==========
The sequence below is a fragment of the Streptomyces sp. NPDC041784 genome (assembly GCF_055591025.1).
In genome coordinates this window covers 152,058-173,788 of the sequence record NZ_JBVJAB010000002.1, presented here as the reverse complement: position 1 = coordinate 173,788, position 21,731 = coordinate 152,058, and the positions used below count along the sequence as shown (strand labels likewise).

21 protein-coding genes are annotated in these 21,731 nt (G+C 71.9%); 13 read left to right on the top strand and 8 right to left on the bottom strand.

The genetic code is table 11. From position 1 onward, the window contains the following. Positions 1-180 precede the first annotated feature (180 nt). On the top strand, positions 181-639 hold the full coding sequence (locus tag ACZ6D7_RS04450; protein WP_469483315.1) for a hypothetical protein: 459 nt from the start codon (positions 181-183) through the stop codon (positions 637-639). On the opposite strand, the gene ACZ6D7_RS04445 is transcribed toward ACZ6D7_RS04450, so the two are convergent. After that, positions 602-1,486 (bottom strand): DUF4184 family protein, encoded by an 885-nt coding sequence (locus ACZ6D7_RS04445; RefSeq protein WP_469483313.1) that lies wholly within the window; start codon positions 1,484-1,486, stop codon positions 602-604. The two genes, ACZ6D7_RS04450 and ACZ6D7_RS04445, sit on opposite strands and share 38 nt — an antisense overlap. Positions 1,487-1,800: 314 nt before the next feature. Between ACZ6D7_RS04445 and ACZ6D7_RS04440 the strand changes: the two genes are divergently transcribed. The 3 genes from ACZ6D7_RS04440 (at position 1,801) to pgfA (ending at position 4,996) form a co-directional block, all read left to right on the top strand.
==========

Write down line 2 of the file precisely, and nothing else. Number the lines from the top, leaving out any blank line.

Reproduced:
In genome coordinates this window covers 152,058-173,788 of the sequence record NZ_JBVJAB010000002.1, presented here as the reverse complement: position 1 = coordinate 173,788, position 21,731 = coordinate 152,058, and the positions used below count along the sequence as shown (strand labels likewise).